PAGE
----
After 3 busy and hectic days in Geneva, William Gois and Ellene Sana from MFA, and myself headed down here to Athens. As NNIRR has previously reported, Greece is hosting the 3rd Global Forum on Migration & Development (GFMD). Since our organizing of mobilizations around the 2006 UN High Level Dialogue on Migration & Development where all our New York members came together with our partners and allies from Africa, Asia, Europe and Latin America, we’ve committed to co-organizing “parallel events” or more appropriately termed “people’s global actions” to such major global fora on migration.


[Left: Meeting with migrant groups and allies in Athens]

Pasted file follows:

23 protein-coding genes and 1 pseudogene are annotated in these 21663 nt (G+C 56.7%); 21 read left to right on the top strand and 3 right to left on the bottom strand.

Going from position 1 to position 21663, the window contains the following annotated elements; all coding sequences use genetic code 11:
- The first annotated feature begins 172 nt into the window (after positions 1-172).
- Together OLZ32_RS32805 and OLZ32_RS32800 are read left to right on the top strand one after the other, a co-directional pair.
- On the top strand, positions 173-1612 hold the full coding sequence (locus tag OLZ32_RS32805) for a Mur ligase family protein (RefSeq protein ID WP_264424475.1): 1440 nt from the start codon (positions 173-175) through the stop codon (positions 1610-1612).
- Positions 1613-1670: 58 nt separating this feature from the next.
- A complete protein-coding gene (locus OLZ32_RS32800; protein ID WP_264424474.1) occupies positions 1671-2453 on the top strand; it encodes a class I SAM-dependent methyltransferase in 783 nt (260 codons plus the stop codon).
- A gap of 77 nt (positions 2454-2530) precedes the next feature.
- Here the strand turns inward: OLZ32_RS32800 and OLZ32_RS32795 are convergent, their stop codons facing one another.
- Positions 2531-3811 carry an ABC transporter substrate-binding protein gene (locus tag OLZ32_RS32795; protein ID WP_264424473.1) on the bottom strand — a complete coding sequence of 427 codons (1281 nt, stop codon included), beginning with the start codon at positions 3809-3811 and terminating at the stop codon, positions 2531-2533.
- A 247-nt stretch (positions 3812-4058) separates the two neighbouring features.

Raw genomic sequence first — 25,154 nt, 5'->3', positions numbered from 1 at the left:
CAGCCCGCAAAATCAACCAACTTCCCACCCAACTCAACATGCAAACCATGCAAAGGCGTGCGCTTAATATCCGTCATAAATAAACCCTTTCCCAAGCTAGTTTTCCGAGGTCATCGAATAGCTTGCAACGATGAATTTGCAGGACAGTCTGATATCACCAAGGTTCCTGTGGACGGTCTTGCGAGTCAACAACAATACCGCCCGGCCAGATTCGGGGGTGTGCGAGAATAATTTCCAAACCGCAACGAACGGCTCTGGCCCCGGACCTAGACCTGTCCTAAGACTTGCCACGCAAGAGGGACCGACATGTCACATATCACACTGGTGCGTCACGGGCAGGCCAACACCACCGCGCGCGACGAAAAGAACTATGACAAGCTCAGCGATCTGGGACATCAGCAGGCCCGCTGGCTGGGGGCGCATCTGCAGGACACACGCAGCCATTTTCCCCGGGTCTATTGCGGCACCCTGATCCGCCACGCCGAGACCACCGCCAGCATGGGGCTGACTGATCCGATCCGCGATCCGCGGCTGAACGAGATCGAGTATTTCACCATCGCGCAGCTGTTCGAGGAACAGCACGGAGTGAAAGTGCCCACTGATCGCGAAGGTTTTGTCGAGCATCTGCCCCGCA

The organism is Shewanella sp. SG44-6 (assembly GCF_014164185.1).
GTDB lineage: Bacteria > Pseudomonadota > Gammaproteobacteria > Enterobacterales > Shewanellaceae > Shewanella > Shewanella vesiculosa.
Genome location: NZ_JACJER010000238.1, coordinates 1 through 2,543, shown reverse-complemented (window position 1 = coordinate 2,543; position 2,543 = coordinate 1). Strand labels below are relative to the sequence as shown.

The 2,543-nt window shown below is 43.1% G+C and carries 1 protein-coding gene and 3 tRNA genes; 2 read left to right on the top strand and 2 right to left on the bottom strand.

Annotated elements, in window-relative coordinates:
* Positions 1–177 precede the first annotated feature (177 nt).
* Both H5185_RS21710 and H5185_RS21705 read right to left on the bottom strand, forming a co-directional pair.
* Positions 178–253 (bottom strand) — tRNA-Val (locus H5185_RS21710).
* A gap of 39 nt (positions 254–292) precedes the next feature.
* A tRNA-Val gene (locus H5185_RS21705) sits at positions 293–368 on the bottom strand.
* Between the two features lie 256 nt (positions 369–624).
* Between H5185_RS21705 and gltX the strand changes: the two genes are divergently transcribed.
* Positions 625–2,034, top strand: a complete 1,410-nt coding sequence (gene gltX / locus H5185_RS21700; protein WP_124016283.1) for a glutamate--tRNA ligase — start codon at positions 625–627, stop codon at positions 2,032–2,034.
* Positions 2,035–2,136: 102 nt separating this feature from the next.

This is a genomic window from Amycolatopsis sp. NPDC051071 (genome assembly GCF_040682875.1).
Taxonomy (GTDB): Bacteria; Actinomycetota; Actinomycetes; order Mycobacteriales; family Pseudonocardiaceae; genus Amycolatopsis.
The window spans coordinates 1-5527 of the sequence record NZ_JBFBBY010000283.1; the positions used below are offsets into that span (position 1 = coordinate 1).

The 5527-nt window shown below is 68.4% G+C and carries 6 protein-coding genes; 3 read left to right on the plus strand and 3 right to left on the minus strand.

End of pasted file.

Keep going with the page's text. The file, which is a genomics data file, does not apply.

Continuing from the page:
Greece in particular, poses a challenge and an important moment. Coupled with the economic crisis, it is witnessing an unprecedented surge in right-wing sentiment with a corresponding anti-immigrant reaction. Neo-nazi groups have repeatedly harassed, abused and even torched immigrant communities around Athens (just last night a building was set on fire as we were in a community meeting just 2 blocks away!), and the Greek government has intensified its restrictive policy-making. At the same time, there are growing immigrant communities from Albania, Pakistan, Afghanistan, Iraq, the Philippines, Bangladesh, North Africa or the Maghreb region etc., due to wars and militarization, increasing poverty, as well as even more repressive migration policies in other parts of Europe that force undocumented migrants to flee to Greece.